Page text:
- Review Price: £86.57
USRobotics (USR) clearly moves at a more sedate pace to the rest of the world as it’s only now decided to deliver a 802.11n wireless router. Furthermore, the new Wireless Ndx Router is only draft 1.0 compliant, whereas vendors such as Netgear and Linksys have already brought 2.0 compliant products to market. As our very own Gordon Kelly reported back in May, the newer products will work with each other regardless of brand, as they have to be certified. Some 1.0 compliant products will be firmware upgradeable but USR has given no indication yet as to whether its Ndx routers will be amongst these.
And so to the router itself, which is an unassuming slab of silver/grey plastic with three removable aerials at the rear. Alas, Gigabit Ethernet isn’t on the menu as you get a standard quartet of switched Fast Ethernet ports which could cause a potential bottleneck between high-speed wireless clients and LAN systems. The RJ-45 WAN port means you’ll need a cable or ADSL broadband modem with a suitable connection but USR does offer a version with an integral ADSL2/2+ modem. The routers all have a single USB port at the rear, which is only for sharing a printer over the network.
USR handles installation nicely as on first contact with the router’s web interface you get a quick start wizard to help with initial configuration. As we were using an intelligent ADSL modem there was literally nothing for us to do as the router spotted that an Internet connection was ready and waiting. Next, you get acquainted with USR’s SecureEasySetup feature, which aims to make light work of wireless security configuration. Just press the SecureEasySetup button at the back of the router and it’ll automatically create a network name, set up WPA2 and WPA encryption and sort out a suitable passphrase.
This feature comes into its own when setting up your wireless clients. To test this we installed USR’s Ndx PC Card in a 1.6GHz Fujitsu Siemens notebook with Windows XP SP2 loaded. After loading the drivers the routine requests that you press the SecureEasySetup button on the router after which it will negotiate a secure connection. This is very similar to Buffalo’s AOSS (AirStation One-touch Secure System) and just as easy to use as it created a connection in a matter of seconds. The only problem is that it displays the passphrase it has discovered in plain text for all to see.
USR clearly hasn’t spent any time on design for the router’s web interface as it’s the most boring of all. However, it does provide easy access to all functions and opens with a handy status screen showing the status of wired and wireless connections. Make sure you secure the interface as again, it displays the encryption passphrase and administrative password in plain text.
The router is very neighbour friendly as the wireless access point will only bond both 20MHz channels if no adjacent wireless networks are within range. We had two other access points operating in our area and the router refused to use more than one channel to avoid interfering with them. There is no way of overriding this so we were limited to a theoretical top wireless speed of 130Mbps although this is purely academic as we’ve yet to see any 802.11n routers get even remotely close to this.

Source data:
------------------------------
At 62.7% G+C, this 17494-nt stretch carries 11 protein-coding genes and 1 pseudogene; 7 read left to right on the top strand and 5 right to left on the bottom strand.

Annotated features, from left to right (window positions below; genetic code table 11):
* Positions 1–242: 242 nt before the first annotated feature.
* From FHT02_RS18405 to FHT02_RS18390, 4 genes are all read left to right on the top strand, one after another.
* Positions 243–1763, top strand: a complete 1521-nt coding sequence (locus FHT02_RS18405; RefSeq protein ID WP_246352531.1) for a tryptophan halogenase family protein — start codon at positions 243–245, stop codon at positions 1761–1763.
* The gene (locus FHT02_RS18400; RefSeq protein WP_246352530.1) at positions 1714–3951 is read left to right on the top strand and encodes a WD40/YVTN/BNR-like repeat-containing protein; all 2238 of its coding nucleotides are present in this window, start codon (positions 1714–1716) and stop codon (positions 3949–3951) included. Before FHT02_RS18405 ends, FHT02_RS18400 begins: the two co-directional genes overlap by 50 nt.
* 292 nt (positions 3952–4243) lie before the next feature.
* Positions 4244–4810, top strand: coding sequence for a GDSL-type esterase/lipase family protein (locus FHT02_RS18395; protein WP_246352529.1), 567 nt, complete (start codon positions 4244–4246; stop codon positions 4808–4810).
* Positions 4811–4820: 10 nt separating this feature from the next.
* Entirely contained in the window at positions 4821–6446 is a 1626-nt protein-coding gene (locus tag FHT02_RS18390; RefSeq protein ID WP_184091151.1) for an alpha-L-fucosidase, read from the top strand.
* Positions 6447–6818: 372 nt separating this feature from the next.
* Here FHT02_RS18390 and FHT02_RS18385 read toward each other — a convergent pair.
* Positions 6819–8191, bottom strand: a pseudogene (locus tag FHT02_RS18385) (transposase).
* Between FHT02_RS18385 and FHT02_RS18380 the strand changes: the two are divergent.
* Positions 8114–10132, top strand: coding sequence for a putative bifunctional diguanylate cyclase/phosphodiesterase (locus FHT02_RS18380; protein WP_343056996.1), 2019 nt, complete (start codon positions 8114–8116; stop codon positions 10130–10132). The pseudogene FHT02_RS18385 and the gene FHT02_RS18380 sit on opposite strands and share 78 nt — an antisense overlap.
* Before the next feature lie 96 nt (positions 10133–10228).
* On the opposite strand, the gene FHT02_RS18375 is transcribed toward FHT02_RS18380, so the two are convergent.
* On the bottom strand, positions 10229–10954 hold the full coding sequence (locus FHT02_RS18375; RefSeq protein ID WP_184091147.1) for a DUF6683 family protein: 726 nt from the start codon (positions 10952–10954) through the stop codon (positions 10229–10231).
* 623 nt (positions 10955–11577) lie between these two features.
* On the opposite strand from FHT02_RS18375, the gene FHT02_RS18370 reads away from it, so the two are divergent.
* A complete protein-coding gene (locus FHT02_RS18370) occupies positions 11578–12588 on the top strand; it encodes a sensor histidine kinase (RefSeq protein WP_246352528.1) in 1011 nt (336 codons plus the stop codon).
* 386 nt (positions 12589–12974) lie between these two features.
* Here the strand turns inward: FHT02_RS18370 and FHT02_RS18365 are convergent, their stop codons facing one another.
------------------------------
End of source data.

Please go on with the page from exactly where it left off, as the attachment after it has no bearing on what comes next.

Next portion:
To test real world performance we copied a 690MB video file from the laptop to a Supermicro Pentium D 3.2GHz PC on the LAN which took 123 seconds for a rate of nearly 45Mbps. Well short of the claimed speeds but on a par with routers such as D-Link’s DIR-655 and TRENDnet’s TEW-621. However, the router didn’t cope at all well with extended range as speed dropped dramatically when we moved the laptop to the floor below. With three brick walls in the way signal strength fell below 50 per cent and the test file now took 527 seconds to copy from the laptop for a distinctly unimpressive average of 10.5Mbps.
USR provides basic access controls as you can create lists of IP addresses and block them from selected port ranges. You could, for example, implement simple parental controls by only allowing Internet access for selected systems during a daily time period of your choosing. Port triggering and forwarding can also be applied to selected port ranges and you can put one IP address in a DMZ enabling it to sidestep the firewall. Printer sharing is simple enough as we connected an Epson Stylus Photo 950 printer to the router whereupon the web interface showed the location assigned to it. We had no problems installing and using the network printer but, as is always the case, the ink monitoring tools no longer functioned.
If you want a basic wireless broadband router that’s very simple to set up then the Wireless Ndx Router is worth a closer look. However, if features and better wireless range are on your shopping list, check out the 802.11n routers from D-Link, Netgear, and SMC as they offer a lot more for a very similar price.
”’(centre)First contact with the router’s web interface fires up a quick start wizard.(/centre)”’
”’(centre)USR goes for a minimalist interface design which shows the encryption password in clear text.(/centre)”’
”’(centre)You can block selected IP addresses from accessing port ranges or the entire Internet.(/centre)”’
”’(centre)SecureEasySetup makes light work of wireless client connection but also shows the passphrase in the clear.(/centre)”’
”’(centre)USR’s right neighbourly as it won’t channel bond if other access points are in the same area.(/centre)”’
Score in detail
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